AS WATER MOVES DOWNSTREAM AND AROUND A BEND, IT MOVES IN A SPIRAL FASHION.
IT MOVES TOWARDS THE OUTER BANK OF THE CURVES AT A GREAT VELOCITY, ERODING THE BANK.
MUCH OF THE ERODED MATERIALS IS THEN CARRIED TOWARDS THE OPPOSITE BANK AND IS DEPOSITED THERE.
DEPOSITION TAKES PLACE BECAUSE OF THE FRICTION BETWEEN WATER AND THE RIVER BANKS AND BED IS GREAT, REDUCING THE VELOCITY.
THE WATER THEN MOVES DOWNSTREAM TOWARDS THE NEXT BANK IN A SPIRAL MANNER AND THE PROCESS IS REPEATED.
OVER TIME AT THE OUTER BANK, A RIVER CLIFF IS FORMED AND THE BANK BECOMES CONCAVE IN STEEP SLOPE SHAPE.
AT THE OPPOSITE BANK, A GENTLE SLIP OFF SLOPE IS FORMED AND AT THE BANK BECOME CONVEX.
THIS CONVEX AND CONCAVES IN A MEANDER GIVES THE CHANNEL AN ASYMMETRICAL SHAPE.
WHEN A RIVER BENDS AND TURNS, IT IS SAID TO BE MEANDERING
THE CURVES OR BENDS ALONG THE RIVERS ARE KNOWN AS MEANDERS.
Question 1-What kind of delta is this in picture 1?
Question 2- what kind of delta is this in picture 2
DELTA IS A FLAT PIECE OF LAND THAT IS MADE UP OF LAYERS OF SEDIMENTS DEPOSITED AT THE RIVER MOUTH OVERTIME.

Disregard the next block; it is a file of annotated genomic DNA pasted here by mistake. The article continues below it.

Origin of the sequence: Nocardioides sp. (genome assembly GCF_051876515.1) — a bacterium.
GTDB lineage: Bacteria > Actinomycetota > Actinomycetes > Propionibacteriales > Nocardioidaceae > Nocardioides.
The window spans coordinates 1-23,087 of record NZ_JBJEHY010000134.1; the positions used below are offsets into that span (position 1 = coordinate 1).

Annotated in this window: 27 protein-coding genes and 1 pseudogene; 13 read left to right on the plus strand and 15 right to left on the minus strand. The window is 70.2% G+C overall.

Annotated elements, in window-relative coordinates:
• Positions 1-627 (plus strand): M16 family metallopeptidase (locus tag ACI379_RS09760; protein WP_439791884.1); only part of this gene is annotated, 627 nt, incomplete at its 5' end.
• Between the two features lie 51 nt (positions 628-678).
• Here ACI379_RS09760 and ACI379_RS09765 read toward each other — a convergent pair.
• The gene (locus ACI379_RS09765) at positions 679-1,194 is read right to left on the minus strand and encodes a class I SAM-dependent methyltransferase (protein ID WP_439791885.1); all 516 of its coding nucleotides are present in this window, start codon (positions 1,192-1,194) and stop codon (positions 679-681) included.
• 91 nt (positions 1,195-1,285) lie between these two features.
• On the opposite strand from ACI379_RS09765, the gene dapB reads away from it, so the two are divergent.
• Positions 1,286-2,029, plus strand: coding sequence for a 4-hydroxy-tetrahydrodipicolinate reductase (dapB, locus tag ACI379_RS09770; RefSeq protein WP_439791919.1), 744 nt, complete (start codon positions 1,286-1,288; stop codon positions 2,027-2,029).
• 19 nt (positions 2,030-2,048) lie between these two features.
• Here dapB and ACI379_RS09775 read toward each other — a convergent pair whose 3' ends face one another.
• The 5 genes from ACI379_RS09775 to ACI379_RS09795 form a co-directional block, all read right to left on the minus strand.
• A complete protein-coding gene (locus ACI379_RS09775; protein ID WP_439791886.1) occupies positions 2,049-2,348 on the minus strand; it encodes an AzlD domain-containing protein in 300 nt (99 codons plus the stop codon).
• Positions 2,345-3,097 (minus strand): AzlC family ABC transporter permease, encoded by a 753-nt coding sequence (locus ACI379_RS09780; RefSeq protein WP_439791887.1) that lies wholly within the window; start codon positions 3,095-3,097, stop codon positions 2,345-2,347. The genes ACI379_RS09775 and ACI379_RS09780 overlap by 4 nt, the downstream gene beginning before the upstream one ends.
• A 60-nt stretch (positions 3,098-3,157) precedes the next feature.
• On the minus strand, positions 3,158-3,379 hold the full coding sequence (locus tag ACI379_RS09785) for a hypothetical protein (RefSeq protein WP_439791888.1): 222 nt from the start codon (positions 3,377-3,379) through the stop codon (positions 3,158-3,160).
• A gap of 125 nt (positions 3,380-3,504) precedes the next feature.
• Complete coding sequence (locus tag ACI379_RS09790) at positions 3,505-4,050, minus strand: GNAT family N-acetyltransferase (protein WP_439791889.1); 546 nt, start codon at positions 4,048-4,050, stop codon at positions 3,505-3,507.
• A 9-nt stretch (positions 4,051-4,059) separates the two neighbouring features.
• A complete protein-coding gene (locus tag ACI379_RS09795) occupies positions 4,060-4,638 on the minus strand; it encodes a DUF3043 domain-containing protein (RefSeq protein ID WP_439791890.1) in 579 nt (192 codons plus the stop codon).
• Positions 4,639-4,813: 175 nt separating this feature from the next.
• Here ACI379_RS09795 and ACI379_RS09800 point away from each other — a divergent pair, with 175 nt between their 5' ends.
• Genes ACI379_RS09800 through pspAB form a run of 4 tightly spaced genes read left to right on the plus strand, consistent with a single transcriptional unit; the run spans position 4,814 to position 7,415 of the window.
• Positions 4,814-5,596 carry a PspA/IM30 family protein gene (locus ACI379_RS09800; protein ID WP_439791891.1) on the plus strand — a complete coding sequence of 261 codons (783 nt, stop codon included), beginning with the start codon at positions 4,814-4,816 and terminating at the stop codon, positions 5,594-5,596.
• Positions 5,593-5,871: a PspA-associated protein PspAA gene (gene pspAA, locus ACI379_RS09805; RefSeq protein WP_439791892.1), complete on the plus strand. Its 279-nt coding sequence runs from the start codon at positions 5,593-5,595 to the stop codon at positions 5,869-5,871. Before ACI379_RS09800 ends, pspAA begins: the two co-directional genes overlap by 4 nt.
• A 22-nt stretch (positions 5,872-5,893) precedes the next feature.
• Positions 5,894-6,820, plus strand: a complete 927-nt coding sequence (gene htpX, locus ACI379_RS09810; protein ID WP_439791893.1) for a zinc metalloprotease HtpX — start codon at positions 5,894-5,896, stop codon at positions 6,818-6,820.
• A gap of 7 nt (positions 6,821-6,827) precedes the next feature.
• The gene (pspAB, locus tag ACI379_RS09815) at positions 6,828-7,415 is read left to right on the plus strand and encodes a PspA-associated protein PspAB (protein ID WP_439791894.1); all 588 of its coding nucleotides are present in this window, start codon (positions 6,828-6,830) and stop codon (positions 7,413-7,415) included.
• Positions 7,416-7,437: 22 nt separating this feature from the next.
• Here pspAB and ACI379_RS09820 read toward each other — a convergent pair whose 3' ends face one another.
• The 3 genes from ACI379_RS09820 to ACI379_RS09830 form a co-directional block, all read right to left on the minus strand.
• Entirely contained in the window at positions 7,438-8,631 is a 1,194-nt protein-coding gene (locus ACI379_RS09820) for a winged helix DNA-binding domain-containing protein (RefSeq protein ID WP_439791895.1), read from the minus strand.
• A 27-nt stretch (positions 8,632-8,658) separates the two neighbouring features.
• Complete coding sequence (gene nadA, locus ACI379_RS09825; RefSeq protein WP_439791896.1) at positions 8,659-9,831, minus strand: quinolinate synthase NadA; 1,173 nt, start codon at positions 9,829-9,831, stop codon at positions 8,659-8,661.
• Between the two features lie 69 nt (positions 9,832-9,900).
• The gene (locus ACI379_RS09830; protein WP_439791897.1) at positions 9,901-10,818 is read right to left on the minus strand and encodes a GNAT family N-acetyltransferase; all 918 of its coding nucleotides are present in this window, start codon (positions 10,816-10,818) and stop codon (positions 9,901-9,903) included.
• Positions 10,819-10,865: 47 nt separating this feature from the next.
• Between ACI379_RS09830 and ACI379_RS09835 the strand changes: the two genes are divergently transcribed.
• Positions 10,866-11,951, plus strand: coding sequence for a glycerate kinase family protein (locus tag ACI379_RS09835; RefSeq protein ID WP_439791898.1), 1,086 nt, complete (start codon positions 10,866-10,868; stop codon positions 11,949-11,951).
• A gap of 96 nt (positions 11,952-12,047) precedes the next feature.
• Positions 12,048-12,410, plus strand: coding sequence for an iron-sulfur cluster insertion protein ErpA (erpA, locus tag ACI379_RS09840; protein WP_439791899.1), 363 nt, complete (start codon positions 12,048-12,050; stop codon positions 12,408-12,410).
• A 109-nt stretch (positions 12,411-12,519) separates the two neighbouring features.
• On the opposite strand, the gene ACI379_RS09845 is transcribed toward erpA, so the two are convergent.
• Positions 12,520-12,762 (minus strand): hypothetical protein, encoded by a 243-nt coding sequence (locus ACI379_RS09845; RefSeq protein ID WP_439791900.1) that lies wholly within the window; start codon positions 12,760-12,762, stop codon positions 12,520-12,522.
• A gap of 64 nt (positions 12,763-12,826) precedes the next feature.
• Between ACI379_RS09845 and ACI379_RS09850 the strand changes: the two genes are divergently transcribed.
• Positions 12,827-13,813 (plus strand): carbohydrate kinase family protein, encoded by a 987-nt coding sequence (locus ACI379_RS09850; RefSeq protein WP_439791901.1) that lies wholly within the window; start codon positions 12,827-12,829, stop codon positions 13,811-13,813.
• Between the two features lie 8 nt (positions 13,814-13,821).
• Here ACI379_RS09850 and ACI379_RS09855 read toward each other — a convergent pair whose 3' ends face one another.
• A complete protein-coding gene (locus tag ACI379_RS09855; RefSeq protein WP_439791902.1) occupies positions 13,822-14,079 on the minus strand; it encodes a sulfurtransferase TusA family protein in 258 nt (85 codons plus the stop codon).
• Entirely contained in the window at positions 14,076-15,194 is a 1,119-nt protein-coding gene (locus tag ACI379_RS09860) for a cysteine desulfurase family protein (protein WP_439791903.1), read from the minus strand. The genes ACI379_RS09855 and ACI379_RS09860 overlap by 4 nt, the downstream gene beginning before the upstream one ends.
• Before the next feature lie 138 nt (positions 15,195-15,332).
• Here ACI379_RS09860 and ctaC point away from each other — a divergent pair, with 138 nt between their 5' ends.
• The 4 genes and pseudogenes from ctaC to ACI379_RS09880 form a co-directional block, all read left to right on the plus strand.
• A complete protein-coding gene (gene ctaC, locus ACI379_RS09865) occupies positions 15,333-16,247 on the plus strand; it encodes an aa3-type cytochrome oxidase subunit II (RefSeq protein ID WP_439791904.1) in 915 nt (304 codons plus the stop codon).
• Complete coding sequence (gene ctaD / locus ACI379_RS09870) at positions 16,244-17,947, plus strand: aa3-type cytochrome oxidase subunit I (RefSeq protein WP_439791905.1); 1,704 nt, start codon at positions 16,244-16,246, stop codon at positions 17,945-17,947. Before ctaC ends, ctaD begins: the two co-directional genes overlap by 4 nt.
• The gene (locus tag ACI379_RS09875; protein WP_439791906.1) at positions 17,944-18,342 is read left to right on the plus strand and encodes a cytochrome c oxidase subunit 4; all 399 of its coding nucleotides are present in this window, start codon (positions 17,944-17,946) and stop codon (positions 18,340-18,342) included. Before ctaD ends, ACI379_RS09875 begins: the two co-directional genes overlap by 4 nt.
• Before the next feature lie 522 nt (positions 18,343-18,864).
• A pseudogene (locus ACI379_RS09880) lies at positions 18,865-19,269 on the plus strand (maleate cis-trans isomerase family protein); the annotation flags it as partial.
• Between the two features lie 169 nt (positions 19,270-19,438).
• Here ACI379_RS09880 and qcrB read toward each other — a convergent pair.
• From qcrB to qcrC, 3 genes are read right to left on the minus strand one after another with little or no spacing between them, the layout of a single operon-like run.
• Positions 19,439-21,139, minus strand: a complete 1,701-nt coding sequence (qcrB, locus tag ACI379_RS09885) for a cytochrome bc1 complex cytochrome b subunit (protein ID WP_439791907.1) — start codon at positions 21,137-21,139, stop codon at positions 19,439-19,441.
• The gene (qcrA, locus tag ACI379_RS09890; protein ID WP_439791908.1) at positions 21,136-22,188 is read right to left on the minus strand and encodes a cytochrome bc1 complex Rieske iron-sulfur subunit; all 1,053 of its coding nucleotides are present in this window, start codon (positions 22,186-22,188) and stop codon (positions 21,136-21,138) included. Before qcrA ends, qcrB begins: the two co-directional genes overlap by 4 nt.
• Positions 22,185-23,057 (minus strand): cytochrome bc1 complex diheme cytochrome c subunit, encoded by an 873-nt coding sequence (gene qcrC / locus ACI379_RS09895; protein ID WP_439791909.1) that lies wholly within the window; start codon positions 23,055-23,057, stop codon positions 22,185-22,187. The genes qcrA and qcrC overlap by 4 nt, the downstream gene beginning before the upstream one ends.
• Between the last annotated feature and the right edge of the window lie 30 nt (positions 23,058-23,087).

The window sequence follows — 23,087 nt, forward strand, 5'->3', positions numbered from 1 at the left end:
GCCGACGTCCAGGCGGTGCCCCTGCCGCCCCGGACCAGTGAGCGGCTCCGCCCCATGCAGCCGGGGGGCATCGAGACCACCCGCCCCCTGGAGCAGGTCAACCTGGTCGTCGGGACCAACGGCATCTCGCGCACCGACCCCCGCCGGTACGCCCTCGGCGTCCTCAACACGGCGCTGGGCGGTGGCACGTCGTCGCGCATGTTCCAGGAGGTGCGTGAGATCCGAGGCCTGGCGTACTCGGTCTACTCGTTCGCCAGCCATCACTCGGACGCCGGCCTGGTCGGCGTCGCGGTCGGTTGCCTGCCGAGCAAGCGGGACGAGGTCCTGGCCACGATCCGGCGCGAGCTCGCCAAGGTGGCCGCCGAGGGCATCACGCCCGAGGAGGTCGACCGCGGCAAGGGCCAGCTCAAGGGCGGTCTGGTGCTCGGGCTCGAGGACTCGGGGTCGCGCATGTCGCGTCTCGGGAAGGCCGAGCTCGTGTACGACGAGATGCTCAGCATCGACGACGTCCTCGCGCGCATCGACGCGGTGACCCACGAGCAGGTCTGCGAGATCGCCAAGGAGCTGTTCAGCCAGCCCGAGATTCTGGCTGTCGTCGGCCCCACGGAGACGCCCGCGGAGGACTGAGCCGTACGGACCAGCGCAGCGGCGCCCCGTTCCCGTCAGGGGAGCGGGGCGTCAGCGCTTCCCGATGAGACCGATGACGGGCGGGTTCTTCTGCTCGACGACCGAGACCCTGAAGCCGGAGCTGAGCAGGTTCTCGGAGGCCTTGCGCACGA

THERE ARE TWO TYPES OF DELTA
1.FAN OR TRIANGLE SHAPED– WHEN THE RIVER DEPOSITS ITS LOAD UNIFORMLY OVER THE WHOLE YEAR.
2.BIRD’S FOOT– WHEN THE RIVER DEPOSITS ITS LOAD RAPIDLY AT THE RIVER MOUTH AND EXTEND OUTWARDS INTO THE SEA LIKE A CLAWS OF BIRDS.
AS THE RIVER APPROACHES TO THE CALMER SEA WATER, ITS VELOCITY DECREASES. IT STARTS TO DEPOSIT ITS LOAD AT THE MOUTH.
AS THE SEDIMENTS CONTINUE TO ACCUMULATE, THEY OBSTRUCT THE PATH OF THE RIVER WHICH THEN BRANCHES INTO SMALLER RIVERS (DISTRIBUTARIES) TO FIND A WAY AROUND THE OBSTRUCTION.
THE SEDIMENTS ARE CARRY WATER AWAY FROM THE MAIN RIVER IN SEVERAL DIRECTIONS BEFORE FINALLY REACHING THE SEA
OVER TIME LAYERS OF DIFFERENT MATERIALS SUCH AS SAND, SILT AND CLAY ARE BUILT UP ON THE SEA FLOOR AND A DELTA FORMED
During the deposition, the coarser alluvium is deposited nearer the bank of the river while the finer alluvium is carried and deposited further from the bank.
The continuous accumulation of the coarser alluvium along the banks of the river forms natural embankments called leeves
A floodplain is a wide and flat plain.
It is built up by alluvium ( fine rock i.e. silt and clay) laid down on the river banks during repeated flooding.
The formation of Flood Plain when the river has overflowed its banks.
The flood subsides , there is a decrease in the volume of water and the river starts to deposit its load repeated and forming a flood plain features.